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“If you wish for hot steel to course through your veins, Marjatta, then so be it.” Antero made to raise the Bloodblade, tensing to close the remaining distance separating him from his quarry.

Marjatta abruptly swept aside her cloak, revealing what had lain concealed in its folds: a short gun with a flared muzzle, made from the same dull and rune-encrusted steel. The pan was primed, the flint cocked, and her finger was in the trigger.


A deafening blast cut Antero off–literally. He tumbled to the ground as his torso went one way and his legs went the other.

“Only 140 people has to die to forge the Blooderbuss,” Marjatta said, smiling. “We needed way fewer sacrifices than you did, I think. But a gun made from blood steel that shoots bone bullets works just as well, wouldn’t you agree? Maybe even better.”

Antero weakly swung the Bloodblade from the ground, only to have Marjatta stomp on it, pinning the weapon to the blood-soaked earth.

“The Bloodblade means you are too close,” added Marjatta. “Foes can hit back. The Blooderbuss cuts them down where they stand, paces away, and here I am without a scratch.”

A rueful chuckle on his lips, Antero nodded and died smiling.

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Antero strode through the mists of battle, bearing in his arms the Bloodblade. He kept it limber, his fingers tight at the top but loose at the bottom, to enable swift and brutal strikes with the dull red metal, suffused with runes that glowed a bright ochre.

“360 men died to make this blade,” Antero said.

Marjatta did not stir beneath her cloak, even as the furious winds of combat raged about her and Antero approached armed and menacing.

“We drained them of every last drop of their blood, boiled it down, and forged it into steel.”

“Then it’s true what your masters say,” said Marjatta. “A man can be forged into anything with the right tools.”

“Quite so,” said Antero. “But the Blood God is not merciless. He demands sacrifice, but not slaughter. You may submit to him and yet live. Or if you prefer, you may flee.”

“Very kind of you. But I choose the third option.”

“To die?” Antero was a handful of paces away now. “Well, I can oblige you if that’s your wish, but I had rather hoped you might live.”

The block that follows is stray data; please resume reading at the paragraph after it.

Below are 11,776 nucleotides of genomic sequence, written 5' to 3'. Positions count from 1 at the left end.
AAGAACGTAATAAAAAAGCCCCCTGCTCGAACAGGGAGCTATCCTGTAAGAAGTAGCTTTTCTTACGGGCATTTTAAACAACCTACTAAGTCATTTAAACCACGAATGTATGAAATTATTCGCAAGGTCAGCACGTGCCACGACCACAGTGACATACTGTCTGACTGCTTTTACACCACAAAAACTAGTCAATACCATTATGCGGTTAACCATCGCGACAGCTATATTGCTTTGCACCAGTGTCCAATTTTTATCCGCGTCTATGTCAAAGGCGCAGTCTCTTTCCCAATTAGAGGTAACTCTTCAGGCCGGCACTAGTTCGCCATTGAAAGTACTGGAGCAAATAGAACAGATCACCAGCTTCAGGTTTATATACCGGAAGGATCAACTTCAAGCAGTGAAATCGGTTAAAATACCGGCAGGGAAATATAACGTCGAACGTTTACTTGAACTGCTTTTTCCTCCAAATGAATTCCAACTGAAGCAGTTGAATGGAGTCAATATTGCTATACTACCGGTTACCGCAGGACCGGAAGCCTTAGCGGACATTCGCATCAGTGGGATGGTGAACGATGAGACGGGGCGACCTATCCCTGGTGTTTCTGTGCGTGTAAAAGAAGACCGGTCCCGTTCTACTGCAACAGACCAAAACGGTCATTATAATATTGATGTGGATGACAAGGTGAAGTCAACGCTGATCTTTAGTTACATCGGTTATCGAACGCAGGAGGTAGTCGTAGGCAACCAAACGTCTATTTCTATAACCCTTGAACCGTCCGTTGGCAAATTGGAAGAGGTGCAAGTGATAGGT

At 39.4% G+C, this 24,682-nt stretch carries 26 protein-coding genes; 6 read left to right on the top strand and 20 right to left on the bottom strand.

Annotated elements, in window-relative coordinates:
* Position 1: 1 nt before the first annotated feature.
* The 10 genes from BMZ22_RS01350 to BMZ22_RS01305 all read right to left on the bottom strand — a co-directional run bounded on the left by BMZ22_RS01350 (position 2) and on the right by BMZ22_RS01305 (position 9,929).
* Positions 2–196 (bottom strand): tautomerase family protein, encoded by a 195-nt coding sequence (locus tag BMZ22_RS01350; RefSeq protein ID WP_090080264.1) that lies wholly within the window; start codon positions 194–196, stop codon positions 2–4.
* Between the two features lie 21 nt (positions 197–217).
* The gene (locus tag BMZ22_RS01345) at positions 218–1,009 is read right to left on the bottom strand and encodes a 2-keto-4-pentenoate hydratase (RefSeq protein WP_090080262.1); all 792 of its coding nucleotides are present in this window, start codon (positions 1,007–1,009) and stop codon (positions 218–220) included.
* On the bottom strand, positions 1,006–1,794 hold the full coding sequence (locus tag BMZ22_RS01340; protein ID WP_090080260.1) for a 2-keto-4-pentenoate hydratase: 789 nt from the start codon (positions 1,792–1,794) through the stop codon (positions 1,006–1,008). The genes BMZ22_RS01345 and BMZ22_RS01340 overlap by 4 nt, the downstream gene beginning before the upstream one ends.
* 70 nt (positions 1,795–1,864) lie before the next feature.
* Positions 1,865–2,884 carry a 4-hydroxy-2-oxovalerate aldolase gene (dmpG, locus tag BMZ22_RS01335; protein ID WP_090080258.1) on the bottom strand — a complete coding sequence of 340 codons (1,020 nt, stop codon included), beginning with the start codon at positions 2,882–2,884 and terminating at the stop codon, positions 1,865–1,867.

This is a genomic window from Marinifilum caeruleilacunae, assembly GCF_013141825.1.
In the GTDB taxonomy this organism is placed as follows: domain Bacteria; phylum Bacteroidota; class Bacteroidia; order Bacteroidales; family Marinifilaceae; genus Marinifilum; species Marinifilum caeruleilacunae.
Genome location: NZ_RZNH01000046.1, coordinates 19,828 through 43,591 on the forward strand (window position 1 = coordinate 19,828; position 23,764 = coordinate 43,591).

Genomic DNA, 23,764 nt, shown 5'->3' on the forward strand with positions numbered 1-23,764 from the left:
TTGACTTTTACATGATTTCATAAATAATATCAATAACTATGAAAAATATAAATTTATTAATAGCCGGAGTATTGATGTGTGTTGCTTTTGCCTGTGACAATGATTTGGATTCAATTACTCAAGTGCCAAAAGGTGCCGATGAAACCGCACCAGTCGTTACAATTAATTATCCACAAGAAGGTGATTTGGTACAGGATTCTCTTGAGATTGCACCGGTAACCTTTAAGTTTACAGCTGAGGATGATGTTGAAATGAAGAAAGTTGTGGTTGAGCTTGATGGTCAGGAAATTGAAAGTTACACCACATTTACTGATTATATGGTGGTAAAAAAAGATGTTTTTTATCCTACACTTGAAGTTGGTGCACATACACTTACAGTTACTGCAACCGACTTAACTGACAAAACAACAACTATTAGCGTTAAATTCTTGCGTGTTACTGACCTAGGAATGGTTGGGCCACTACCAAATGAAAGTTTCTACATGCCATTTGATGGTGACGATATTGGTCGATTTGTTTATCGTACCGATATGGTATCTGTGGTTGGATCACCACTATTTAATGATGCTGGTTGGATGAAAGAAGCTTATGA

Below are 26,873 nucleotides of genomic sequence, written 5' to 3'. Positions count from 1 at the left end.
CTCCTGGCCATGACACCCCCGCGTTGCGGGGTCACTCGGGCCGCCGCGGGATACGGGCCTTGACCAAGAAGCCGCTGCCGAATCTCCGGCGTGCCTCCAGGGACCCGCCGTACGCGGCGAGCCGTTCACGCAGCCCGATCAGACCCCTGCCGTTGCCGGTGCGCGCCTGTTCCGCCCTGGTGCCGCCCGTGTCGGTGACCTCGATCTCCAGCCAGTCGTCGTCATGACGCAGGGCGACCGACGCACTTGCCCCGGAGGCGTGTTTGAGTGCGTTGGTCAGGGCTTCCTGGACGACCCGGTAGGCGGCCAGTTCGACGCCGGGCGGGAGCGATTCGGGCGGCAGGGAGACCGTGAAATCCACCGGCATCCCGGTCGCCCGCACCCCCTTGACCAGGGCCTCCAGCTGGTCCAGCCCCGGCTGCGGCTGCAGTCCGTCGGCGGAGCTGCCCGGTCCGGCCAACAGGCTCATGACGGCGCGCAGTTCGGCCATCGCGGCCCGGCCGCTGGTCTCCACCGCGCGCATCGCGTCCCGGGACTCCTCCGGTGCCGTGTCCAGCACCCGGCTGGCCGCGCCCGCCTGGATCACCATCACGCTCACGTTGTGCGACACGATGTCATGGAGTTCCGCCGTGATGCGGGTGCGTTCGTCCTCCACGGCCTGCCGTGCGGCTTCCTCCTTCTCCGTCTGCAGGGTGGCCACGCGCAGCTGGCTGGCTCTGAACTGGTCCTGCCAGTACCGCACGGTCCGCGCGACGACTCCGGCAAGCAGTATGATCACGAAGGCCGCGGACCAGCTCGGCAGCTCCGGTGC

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Bushmill™ Irish Whiskey

Writing Irish: Selected interviews with writers from the Irish literary supplement by James P. Myers.

It’s been said that great sadness and great libations make great writers, which may explain the many titans of literature that have come from Ireland, both Northern and Republic of.


A New Ballad: The Bottle of Wine and Butler, author unknown.

Drinking songs have been big for ages, but after the invention of the printing press, songs of all kinds became big business, and were printed and sold in huge numbers. The actual musical notes were published starting in the 1850s, and were the most popular entertainment you could buy until recorded music arrived.


Falafel Nation: Cuisine and the Making of National Identity in Israel by Yael Raviv.

Who owns a food? Who gets to say what is, or is with it? Everything, from humble chickpea spread on up, comes from somewhere and says something in someone’s eyes. But who decides?

Sweet Tea

Sweet Tea: Black Gay Men of the South edited by E. Patrick Johnson.

Many northerners have never heard of sweet tea, never seen it, but it is there all the same, visible or invisible. The same is true of our people; you may not see them, or hear of them, but they are there, and they are worth celebrating.

Pinto Beans

New Border Voices: an Anthology edited by Brandon D Shuler.

We say that certain foods and tastes are “south of the border,” but the plants themselves know no borders. They grow where they grow, and it’s up to us to make meaning, and meals, from them.